In the strange world of the online alt-right, Sweden has long played a special role. This isn’t because of its economic strength (small but robust), or because of its population (just less than 10 million). This is because — how shall I put this delicately? — Swedes are blond.
In particular, the bloggers and trolls object to Sweden’s 2015 decision — in reaction to the worst refugee crisis in post-World War II history — to let in 160,000 people. Numbers have dropped sharply since then, but to the alt-right, that decision was not a tale of generosity, but the ultimate story of Whiteness Under Siege. President Trump himself picked up this line of argument from a convoluted — and, as it emerged, manipulated — segment on Fox News, right at the beginning of his administration. Inspired by some dramatic misreporting, in February 2017, he ranted to a Florida rally, “You look at what’s happening last night, in Sweden! Sweden! Who would believe this, Sweden?”
In fact, nothing had happened in Sweden. But the online far-right’s constant, insistent, and even hysterical focus on immigration — including exaggerated reports of rape — had a genuine impact: It successfully helped refocus Swedish politics, as well as the outside world’s perceptions of Swedish politics, around this single issue. From British tabloids to the New York Times (“How the far right conquered Sweden”), the only story anyone tells is the rise of the far-right, explicitly anti-immigration Sweden Democrats, projected by some to emerge as the largest party in parliamentary elections on Sunday. “It’s going to be huge,” Alex Jones of Infowars ranted last week. As exit polls were published on Sunday night, Breitbart News trumpeted, prematurely, that the party had “surged” while the “establishment” faltered.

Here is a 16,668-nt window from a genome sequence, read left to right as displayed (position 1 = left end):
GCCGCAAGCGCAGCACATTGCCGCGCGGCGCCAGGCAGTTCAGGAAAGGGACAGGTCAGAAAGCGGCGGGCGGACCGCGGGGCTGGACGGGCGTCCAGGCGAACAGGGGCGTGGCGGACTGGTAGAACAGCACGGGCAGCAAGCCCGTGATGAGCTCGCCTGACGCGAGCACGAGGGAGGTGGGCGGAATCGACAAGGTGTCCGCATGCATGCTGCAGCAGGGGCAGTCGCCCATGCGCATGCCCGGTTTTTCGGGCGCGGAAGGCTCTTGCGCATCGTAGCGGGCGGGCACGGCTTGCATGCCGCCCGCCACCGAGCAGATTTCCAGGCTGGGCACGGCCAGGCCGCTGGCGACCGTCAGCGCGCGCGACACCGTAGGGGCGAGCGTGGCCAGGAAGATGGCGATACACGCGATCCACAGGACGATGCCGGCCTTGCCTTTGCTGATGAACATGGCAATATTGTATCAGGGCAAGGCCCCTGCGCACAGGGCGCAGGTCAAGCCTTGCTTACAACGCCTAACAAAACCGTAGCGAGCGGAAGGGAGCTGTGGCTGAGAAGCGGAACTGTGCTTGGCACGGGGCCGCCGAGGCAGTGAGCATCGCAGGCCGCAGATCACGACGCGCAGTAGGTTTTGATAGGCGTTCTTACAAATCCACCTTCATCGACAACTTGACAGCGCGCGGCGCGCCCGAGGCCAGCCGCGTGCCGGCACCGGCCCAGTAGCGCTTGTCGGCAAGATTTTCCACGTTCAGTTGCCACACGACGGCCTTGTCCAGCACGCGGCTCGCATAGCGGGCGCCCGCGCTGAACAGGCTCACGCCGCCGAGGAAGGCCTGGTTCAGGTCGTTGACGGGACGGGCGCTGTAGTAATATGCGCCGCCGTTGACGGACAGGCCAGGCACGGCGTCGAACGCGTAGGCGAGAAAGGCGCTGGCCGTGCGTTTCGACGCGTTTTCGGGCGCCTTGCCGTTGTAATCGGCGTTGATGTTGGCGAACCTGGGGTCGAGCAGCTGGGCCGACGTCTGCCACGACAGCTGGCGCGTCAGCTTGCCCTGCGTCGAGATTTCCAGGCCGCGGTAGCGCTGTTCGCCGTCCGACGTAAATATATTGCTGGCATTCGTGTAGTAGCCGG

But when the real results came in on Monday morning, the story became more complicated, less dramatic, and more difficult to summarize. The Sweden Democrats did do better than before, but not as well as expected. They were the third-largest party, not the largest. More to the point, the vast majority of Swedes, even during a year completely dominated by the immigration debate, voted against them. A far-left, pro-immigration party also made gains; both the main center-left and the center-right parties lost seats. As in Germany and in the Netherlands, the real story is not so much “far-right gains” as political fragmentation. Drawn-out negotiations may now be needed to form a Swedish government — negotiations that will be of no interest to most outsiders, especially not those primarily worried about Whiteness Under Siege.
As it turned out, not all Swedes voted on the refugee issue; they also cared about their economy and their school system and, after a summer of record high temperatures and terrible wildfires, the environment and climate change. As it turned out, there were more forces at work in Swedish politics than the narrative of racial apocalypse allowed. There’s a lesson here for the rest of the media, both Swedish and foreign, which did the alt-right a favor by endlessly sharing their focus on refugees. The real story was far more complex — just as it’s always been.